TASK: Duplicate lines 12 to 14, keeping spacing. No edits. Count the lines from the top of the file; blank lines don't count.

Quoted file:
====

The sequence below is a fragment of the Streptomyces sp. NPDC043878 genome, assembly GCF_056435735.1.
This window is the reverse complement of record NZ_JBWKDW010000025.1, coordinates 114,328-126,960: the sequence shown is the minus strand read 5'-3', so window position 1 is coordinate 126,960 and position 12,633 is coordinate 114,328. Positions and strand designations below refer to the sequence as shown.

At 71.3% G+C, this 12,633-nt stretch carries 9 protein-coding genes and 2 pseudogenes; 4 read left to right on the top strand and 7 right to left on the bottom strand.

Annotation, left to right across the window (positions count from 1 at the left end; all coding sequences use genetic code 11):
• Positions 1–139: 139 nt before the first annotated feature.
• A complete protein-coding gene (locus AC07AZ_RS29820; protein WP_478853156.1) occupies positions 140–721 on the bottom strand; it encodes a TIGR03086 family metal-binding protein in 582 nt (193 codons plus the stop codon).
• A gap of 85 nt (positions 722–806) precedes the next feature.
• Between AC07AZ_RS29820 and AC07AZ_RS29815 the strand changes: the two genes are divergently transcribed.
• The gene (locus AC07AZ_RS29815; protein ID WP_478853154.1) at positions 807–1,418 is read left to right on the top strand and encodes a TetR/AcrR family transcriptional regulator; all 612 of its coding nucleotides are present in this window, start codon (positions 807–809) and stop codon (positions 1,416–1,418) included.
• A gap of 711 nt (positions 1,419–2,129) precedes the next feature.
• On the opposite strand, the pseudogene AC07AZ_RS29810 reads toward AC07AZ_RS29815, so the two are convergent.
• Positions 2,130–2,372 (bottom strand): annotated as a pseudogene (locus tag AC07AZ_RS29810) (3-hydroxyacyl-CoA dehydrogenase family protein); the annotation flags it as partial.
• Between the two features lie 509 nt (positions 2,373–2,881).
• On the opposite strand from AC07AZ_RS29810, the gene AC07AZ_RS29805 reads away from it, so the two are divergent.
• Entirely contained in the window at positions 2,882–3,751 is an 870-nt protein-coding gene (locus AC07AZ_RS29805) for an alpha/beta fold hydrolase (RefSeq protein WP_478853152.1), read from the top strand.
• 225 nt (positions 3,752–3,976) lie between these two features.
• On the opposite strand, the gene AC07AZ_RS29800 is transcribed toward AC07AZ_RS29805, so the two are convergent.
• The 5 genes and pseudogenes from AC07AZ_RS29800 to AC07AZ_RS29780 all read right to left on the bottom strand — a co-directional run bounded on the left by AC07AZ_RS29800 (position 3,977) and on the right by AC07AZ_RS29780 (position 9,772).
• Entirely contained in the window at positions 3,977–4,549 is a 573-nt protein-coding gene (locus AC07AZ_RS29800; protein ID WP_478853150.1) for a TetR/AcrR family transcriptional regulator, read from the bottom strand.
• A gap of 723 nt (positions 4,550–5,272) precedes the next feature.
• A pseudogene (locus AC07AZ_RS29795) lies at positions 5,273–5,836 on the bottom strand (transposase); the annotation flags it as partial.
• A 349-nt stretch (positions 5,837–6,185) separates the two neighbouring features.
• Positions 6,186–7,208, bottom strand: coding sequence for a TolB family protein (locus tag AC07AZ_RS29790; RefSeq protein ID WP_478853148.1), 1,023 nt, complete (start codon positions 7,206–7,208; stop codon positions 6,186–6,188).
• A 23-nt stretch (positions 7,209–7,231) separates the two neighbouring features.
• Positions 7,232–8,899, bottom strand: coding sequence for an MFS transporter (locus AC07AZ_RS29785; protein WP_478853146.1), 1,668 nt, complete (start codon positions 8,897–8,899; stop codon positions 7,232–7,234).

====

• Positions 2,130–2,372 (bottom strand): annotated as a pseudogene (locus tag AC07AZ_RS29810) (3-hydroxyacyl-CoA dehydrogenase family protein); the annotation flags it as partial.
• Between the two features lie 509 nt (positions 2,373–2,881).
• On the opposite strand from AC07AZ_RS29810, the gene AC07AZ_RS29805 reads away from it, so the two are divergent.